Maui hotel occupancy plunged to 66 percent in January, according to the Hawaii Hotel Flash Report from Hospitality Advisors released today.
Not only that, island resort operators slashed prices during what should have been the best month of the year. The average price of a room on Maui was $266, $15 less than in January 2008.
Statewide, the rate cutting was even more determined. The average daily room rate was cut 8.2 percent to $196, the steepest monthly decline since 1993.
The statewide occupancy rate fell from 75.7 percent in January 2008 to 66 percent last January. The fall was softened, very slightly, by Oahu, where the drop was only from 76.8 percent to 69.6 percent.
Maui thus did slightly worse than the state average by falling from 77.1 percent to 66 percent; but it was somewhat better off than Kauai, down from 72.7 percent to 60.9 percent, and Hawaii island, down from 71.2 percent to 56.5 percent.
Canadian travelers flocked to economy and budget hotels in Waikiki; so the apparently better occupancy experience of Oahu did not translate into money. RevPAR (revenue per available room) tumbled 20 percent statewide and 17.4 percent on Oahu.
Bargain hunters paid only $92 for an economy room in Waikiki and just $77 for a budget room. Maui does not have any budget rooms in the survey, and Maui's economy rooms went for $142 in January.
That was a fall of $17 a night. Economy rates held up better in Waikiki, dropping just $4.
Despite the steep decline in visits, Waikiki's cheaper hotels still managed to drive occupancy rates above 80 percent. RevPAR fell there, nevertheless.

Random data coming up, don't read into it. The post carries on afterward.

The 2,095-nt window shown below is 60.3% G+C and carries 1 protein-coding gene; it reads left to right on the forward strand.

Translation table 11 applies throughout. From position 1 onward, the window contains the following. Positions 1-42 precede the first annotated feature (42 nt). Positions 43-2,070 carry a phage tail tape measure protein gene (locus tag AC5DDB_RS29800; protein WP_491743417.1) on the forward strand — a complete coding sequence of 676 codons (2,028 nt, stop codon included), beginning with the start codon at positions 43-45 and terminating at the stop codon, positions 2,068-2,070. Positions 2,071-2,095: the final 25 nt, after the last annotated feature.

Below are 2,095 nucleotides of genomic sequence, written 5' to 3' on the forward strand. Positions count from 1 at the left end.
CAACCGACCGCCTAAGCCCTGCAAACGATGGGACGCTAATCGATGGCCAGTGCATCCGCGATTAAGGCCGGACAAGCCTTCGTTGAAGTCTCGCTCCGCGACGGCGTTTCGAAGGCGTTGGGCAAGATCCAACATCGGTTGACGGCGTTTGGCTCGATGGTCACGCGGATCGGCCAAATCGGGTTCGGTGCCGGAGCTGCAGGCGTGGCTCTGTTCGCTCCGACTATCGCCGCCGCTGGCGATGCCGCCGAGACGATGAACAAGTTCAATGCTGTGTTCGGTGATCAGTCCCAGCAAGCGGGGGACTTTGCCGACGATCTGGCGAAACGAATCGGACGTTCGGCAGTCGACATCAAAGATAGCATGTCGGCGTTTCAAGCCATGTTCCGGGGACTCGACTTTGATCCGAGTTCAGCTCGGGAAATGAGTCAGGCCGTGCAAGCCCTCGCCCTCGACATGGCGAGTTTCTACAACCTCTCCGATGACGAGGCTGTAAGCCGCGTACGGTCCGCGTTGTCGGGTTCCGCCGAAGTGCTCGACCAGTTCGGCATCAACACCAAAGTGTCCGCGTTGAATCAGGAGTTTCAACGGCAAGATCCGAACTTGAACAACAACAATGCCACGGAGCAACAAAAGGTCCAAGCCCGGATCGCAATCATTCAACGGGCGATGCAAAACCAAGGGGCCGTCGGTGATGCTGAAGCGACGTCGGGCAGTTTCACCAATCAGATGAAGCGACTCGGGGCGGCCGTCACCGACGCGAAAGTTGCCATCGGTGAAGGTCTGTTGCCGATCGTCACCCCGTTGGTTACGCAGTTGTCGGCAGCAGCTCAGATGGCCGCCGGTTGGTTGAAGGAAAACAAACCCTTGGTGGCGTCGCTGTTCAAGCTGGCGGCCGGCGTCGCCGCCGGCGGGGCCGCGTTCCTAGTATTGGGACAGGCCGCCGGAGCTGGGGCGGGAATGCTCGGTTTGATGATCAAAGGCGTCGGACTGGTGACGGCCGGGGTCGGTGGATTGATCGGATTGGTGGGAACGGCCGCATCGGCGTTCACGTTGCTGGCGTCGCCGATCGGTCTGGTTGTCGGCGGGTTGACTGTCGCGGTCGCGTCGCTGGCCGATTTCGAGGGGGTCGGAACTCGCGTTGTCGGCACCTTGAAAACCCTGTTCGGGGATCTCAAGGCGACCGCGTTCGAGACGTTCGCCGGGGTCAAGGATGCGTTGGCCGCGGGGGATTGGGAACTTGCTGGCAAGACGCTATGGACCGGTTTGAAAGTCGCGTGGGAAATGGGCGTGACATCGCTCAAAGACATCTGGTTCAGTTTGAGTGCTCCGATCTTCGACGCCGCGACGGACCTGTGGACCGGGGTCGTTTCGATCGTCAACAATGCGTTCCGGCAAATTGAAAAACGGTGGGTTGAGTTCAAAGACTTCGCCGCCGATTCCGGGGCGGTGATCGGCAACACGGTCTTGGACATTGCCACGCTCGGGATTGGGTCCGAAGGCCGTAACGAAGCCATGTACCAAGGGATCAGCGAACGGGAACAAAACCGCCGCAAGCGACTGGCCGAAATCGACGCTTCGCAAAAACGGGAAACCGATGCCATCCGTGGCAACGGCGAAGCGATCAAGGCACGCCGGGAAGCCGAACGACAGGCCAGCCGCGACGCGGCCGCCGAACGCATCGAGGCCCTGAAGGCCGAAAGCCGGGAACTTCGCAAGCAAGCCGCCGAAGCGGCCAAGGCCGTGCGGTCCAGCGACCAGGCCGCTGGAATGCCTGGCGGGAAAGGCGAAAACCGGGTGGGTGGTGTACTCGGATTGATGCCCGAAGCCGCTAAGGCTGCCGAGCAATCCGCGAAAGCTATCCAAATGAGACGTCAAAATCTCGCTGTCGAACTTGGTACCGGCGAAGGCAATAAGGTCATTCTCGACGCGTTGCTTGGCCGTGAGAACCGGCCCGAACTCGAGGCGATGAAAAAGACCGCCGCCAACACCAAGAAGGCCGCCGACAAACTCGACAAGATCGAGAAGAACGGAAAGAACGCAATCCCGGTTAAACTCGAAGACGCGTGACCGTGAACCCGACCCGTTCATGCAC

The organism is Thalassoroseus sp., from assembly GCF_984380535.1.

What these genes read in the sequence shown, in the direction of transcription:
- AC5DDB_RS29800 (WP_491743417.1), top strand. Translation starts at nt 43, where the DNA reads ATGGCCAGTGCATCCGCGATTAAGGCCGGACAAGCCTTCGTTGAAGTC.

It fell dramatically at higher-end resorts as well. Maui luxury rooms, which had averaged $408 in the 2008 high season, were asking $379 this year. Combined with an occupancy down to 64.9 percent, RevPAR dropped 15 percent to $246. It was more than $300 in January 2008.
The most expensive rooms in the state are at Wailea (and Lanai, which is not in the survey). The rack rate at Wailea was cut by $38 to $400 a night, but occupancy fell by 6 percentage points to 70.4 percent all the same.
The hit was worse in West Maui. In January 2008, both West Maui and Wailea enjoyed about the same occupancy rate, around 75 percent, although West Maui rooms averaged about $150 a night less.
This January, west side occupancies crashed, to only 62.3 percent, not much better than on the Big Island.
For all of that, the January occupancy numbers were an improvement over December, when Maui dropped to 56.8 percent. That was the lowest since the December after the September 2001 attacks.
The decline in hotel occupancy was in line with the 12.4 percent drop in visitor arrivals and the 13.6 percent drop in visitor spending that the Department of Business, Economic Development and Tourism reported earlier.
* Harry Eagar can be reached at firstname.lastname@example.org.